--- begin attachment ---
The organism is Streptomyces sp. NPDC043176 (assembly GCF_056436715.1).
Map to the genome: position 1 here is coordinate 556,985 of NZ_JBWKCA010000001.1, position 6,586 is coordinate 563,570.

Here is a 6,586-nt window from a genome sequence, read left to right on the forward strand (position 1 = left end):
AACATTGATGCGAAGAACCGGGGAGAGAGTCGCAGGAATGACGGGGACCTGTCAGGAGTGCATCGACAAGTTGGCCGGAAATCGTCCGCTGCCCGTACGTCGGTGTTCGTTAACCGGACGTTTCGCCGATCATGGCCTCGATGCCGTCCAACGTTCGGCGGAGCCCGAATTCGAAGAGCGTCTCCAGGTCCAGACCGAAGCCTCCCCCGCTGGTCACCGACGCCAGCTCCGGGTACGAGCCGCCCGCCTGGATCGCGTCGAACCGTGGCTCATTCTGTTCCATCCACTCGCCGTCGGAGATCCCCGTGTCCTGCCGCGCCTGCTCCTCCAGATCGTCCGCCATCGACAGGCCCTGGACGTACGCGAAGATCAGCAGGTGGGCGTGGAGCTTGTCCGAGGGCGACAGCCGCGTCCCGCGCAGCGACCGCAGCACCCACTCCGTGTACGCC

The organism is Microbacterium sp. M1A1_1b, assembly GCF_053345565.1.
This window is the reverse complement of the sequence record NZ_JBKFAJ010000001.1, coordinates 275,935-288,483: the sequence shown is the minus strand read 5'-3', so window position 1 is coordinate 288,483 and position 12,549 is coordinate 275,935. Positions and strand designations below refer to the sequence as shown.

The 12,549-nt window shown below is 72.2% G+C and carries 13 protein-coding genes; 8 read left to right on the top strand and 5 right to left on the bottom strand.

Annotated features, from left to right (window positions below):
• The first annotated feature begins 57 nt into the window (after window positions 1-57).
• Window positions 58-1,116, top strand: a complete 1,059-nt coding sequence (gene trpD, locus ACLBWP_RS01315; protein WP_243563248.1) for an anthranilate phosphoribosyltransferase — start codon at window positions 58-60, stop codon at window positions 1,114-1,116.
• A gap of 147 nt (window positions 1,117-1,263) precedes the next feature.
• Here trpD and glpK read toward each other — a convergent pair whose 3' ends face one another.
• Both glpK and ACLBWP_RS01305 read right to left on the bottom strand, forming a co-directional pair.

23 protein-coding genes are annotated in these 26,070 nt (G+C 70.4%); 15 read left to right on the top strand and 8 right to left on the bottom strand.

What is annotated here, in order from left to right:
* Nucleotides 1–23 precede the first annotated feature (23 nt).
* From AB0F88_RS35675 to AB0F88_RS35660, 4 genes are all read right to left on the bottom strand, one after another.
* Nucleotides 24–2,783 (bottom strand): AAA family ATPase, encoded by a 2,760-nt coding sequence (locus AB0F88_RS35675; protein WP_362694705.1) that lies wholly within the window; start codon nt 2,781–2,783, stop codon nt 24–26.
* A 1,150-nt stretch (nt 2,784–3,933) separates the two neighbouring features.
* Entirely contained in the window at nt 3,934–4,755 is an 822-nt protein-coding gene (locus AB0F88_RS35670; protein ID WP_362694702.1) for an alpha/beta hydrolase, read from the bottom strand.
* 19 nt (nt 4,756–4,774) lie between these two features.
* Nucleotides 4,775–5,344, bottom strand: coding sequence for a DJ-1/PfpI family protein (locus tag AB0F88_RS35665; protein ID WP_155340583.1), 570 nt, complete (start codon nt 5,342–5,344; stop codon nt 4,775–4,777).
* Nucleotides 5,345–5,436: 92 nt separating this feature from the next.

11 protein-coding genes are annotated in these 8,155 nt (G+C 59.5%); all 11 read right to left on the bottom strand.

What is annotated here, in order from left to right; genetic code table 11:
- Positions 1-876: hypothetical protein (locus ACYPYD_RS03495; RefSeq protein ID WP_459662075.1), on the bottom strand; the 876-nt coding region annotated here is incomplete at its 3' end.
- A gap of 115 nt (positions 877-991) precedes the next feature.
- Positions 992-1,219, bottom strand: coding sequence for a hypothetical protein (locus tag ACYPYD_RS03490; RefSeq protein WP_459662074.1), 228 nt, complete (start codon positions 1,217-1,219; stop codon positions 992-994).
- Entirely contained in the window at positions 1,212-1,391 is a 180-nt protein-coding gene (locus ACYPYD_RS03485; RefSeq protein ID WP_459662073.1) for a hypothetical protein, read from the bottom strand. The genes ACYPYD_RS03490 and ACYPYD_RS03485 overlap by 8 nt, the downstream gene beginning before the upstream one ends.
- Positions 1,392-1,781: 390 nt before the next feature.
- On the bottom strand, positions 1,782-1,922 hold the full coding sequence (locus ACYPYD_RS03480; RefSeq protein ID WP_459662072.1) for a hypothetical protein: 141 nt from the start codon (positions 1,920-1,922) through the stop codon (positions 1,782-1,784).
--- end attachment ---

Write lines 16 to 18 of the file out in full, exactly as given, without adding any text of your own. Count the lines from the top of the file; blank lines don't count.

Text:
* Nucleotides 1–23 precede the first annotated feature (23 nt).
* From AB0F88_RS35675 to AB0F88_RS35660, 4 genes are all read right to left on the bottom strand, one after another.
* Nucleotides 24–2,783 (bottom strand): AAA family ATPase, encoded by a 2,760-nt coding sequence (locus AB0F88_RS35675; protein WP_362694705.1) that lies wholly within the window; start codon nt 2,781–2,783, stop codon nt 24–26.